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Legislative Assembly for the ACT: 2003 Week 2 Hansard (4 March) . . Page.. 461 ..

MR QUINLAN (continuing):

But let me say that quite a number of those suggestions made by the Canberra Business Council have now been embodied in the proposals that were included in the discussion paper-which was the process we were about.

I have got to put on record that a notable absentee in responding to that letter was the ACT & Region Chamber of Commerce and Industry, the chief executive of which met with officers of Business ACT on 14 May 2002 and extended the personal invitation for a written submission. No written submission emerged.

Bill, this is the question you should have asked if you wanted a bit of ginger. You asked about the launch yesterday and who was invited. We said that there wasn't a launch, so there wasn't an invitation list. But guess who turned up? Mr Peters of the Chamber of Commerce, whom-I cannot hide it, I have to confess-I described during the last Assembly as a serial government apologist because of his persistent "Liberal government, right or wrong; Kate Carnell, right or wrong,"no matter what happened. Mr Peters was first at it.

The previous government was caught out sending press releases to Mr Peters before they went to the media so that Mr Peters could put out his press release saying how good that press release was. The disappointing part of this was that Mr Peters found his way to the media event yesterday-just the interview site-was able to give an interview and was able to bag out the discussion paper. Here is a guy who was invited to contribute by letter, invited to contribute in person and who contributed zilch-but he now knows that the discussion paper is seriously deficient. I really look forward to the new Mr Peters.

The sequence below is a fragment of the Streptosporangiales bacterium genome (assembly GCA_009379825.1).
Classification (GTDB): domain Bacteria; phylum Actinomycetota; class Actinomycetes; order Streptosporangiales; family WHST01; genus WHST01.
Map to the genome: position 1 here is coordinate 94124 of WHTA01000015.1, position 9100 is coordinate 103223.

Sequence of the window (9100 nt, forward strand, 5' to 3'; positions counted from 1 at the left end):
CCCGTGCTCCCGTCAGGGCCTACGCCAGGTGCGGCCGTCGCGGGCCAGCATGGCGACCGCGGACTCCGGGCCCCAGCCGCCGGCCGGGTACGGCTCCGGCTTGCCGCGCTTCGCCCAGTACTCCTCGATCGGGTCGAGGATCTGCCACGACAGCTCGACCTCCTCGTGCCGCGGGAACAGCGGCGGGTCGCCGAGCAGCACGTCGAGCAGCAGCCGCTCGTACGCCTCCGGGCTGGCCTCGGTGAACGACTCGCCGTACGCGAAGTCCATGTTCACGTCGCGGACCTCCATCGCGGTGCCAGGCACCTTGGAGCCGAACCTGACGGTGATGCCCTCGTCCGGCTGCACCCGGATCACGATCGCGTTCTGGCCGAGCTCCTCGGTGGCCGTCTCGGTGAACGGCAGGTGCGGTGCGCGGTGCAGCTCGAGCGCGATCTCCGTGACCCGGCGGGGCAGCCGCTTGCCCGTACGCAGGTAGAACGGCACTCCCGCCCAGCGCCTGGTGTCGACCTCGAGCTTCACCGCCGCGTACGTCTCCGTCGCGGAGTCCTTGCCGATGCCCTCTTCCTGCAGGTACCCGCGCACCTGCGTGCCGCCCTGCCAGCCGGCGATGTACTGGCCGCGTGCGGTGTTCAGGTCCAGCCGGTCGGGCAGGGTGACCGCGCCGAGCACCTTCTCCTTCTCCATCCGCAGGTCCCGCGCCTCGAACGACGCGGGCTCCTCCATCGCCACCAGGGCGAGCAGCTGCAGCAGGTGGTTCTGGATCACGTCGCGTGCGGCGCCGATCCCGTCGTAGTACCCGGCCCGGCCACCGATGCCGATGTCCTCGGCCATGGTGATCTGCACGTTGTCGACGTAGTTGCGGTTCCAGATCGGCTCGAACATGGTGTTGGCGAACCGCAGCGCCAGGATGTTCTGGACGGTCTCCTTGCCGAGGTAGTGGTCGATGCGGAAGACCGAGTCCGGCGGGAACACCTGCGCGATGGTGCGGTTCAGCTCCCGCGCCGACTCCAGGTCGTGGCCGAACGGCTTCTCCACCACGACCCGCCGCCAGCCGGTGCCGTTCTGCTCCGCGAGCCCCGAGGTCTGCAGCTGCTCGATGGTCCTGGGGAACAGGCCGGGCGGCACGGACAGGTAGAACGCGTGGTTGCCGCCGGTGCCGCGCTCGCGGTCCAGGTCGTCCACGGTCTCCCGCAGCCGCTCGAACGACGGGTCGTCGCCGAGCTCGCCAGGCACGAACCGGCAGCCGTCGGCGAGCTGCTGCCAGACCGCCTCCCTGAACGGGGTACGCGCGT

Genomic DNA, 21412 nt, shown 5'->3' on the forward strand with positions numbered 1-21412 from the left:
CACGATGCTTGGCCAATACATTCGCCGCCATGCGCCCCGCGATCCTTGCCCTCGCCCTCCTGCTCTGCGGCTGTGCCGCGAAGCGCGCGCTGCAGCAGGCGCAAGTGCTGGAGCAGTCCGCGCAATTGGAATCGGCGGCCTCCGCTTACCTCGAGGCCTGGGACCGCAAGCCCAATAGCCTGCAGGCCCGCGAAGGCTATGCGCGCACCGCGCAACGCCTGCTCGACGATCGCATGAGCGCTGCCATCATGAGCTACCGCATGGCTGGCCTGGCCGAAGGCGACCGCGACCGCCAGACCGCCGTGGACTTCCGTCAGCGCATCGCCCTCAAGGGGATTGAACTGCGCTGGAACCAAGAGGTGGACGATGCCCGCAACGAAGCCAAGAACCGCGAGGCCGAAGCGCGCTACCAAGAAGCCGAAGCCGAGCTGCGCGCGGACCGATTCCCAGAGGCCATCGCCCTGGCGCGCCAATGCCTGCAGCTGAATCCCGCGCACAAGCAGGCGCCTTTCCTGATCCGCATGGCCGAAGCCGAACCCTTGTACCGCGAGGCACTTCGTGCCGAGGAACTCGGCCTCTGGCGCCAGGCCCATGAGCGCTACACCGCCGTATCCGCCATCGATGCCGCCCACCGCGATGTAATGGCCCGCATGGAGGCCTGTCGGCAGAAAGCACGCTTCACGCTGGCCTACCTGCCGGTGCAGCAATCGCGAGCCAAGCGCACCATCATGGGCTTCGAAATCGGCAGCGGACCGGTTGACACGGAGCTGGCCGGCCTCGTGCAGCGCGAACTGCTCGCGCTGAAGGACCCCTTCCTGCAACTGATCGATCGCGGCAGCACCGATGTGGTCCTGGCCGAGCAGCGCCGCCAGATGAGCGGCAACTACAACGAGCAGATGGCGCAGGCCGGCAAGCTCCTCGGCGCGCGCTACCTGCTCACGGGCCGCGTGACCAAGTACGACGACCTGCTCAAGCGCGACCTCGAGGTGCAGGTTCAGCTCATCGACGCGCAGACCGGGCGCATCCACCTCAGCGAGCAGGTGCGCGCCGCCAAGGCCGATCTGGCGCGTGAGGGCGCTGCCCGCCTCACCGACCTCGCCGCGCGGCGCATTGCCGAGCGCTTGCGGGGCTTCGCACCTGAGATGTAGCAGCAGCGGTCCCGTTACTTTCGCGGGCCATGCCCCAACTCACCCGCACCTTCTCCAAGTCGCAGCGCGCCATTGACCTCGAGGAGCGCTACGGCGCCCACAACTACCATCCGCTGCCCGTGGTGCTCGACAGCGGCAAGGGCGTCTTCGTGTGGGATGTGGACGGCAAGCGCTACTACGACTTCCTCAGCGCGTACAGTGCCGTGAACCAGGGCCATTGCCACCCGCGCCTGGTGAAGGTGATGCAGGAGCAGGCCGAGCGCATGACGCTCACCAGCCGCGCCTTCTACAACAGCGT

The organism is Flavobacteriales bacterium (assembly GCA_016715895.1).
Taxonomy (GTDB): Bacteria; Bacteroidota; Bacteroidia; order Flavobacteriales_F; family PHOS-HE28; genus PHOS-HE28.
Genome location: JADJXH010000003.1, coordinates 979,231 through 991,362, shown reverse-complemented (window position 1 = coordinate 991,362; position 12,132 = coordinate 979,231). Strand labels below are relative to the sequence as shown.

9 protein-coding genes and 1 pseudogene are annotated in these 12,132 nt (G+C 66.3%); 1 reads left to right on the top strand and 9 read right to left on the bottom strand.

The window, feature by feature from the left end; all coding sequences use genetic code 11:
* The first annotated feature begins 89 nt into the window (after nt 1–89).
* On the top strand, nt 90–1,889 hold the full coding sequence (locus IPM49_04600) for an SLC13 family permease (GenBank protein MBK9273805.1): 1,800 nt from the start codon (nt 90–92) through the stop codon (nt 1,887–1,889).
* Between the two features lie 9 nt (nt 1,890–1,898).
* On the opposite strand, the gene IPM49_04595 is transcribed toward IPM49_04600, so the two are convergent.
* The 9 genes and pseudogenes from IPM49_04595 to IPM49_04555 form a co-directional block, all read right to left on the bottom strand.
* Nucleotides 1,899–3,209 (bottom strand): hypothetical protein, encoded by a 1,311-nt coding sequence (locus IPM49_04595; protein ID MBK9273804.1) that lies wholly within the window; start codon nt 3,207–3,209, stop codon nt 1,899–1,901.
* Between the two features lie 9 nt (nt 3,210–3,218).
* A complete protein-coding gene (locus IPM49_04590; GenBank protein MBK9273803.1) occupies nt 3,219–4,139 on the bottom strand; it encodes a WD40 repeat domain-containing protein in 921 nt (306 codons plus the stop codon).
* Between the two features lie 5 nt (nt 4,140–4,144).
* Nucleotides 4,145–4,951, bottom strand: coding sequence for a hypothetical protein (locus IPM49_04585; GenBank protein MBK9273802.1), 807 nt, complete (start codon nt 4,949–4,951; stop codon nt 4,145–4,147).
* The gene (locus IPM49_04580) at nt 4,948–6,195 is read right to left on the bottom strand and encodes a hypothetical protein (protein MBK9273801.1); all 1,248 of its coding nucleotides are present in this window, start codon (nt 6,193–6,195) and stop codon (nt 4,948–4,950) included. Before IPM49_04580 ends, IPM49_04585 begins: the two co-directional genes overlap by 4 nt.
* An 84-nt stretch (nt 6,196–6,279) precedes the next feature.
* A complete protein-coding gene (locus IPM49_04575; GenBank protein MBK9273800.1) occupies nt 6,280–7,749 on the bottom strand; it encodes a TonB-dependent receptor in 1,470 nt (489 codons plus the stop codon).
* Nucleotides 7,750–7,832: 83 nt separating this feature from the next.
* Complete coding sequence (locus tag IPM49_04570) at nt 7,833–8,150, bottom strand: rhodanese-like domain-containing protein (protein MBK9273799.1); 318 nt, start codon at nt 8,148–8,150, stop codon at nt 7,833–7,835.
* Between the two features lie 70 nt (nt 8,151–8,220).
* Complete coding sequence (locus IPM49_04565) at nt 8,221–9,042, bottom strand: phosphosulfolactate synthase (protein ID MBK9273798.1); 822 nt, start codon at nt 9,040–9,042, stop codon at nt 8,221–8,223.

I want to make it clear that I have a great deal of respect for the Chamber of Commerce and many of the members, including its chairman. But it seems that Mr Peters has immediate response rights without reference to the Chamber of Commerce. It is seriously disappointing that we have a situation where the chamber cannot respond.

Mr Smyth: The paper is disappointing.

MR QUINLAN: I just figure that the bagging rights belong to either those who made a positive contribution or those who were ignored totally. But Mr Peters fits into neither of those classes. He was too lazy or did not know enough to contribute, but he knows enough to tell you when it is wrong. From Mr Peters' perspective, Canberra's cup is half empty.

MS MacDONALD: Mr Speaker, I have a supplementary question. Minister, what is the process from this point in the lead-up to the final paper, and how will these groups be included in the process? Will they be able to participate in the future?

MR QUINLAN: Thank you, Ms MacDonald. I certainly hope so. There are a number of people, including the aforementioned gentleman, who have now put themselves in the position where they are duty bound to contribute positively to this process.

Mr Smyth: It's your white paper. It's your ideas.

MR QUINLAN: No it's not. It is the paper we are putting together in consultation-

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